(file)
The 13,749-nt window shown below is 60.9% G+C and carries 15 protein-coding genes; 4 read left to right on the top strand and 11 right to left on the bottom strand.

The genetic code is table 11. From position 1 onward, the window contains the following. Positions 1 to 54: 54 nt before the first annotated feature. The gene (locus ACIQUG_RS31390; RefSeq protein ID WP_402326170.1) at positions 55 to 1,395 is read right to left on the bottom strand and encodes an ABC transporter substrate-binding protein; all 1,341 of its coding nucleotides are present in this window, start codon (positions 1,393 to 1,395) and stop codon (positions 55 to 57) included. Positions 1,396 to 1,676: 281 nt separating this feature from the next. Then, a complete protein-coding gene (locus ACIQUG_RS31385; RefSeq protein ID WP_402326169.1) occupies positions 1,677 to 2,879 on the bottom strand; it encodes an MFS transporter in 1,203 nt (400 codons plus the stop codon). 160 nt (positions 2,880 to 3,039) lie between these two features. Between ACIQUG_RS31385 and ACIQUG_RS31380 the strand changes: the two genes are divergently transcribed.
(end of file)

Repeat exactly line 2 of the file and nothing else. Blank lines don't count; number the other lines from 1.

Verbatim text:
The genetic code is table 11. From position 1 onward, the window contains the following. Positions 1 to 54: 54 nt before the first annotated feature. The gene (locus ACIQUG_RS31390; RefSeq protein ID WP_402326170.1) at positions 55 to 1,395 is read right to left on the bottom strand and encodes an ABC transporter substrate-binding protein; all 1,341 of its coding nucleotides are present in this window, start codon (positions 1,393 to 1,395) and stop codon (positions 55 to 57) included. Positions 1,396 to 1,676: 281 nt separating this feature from the next. Then, a complete protein-coding gene (locus ACIQUG_RS31385; RefSeq protein ID WP_402326169.1) occupies positions 1,677 to 2,879 on the bottom strand; it encodes an MFS transporter in 1,203 nt (400 codons plus the stop codon). 160 nt (positions 2,880 to 3,039) lie between these two features. Between ACIQUG_RS31385 and ACIQUG_RS31380 the strand changes: the two genes are divergently transcribed.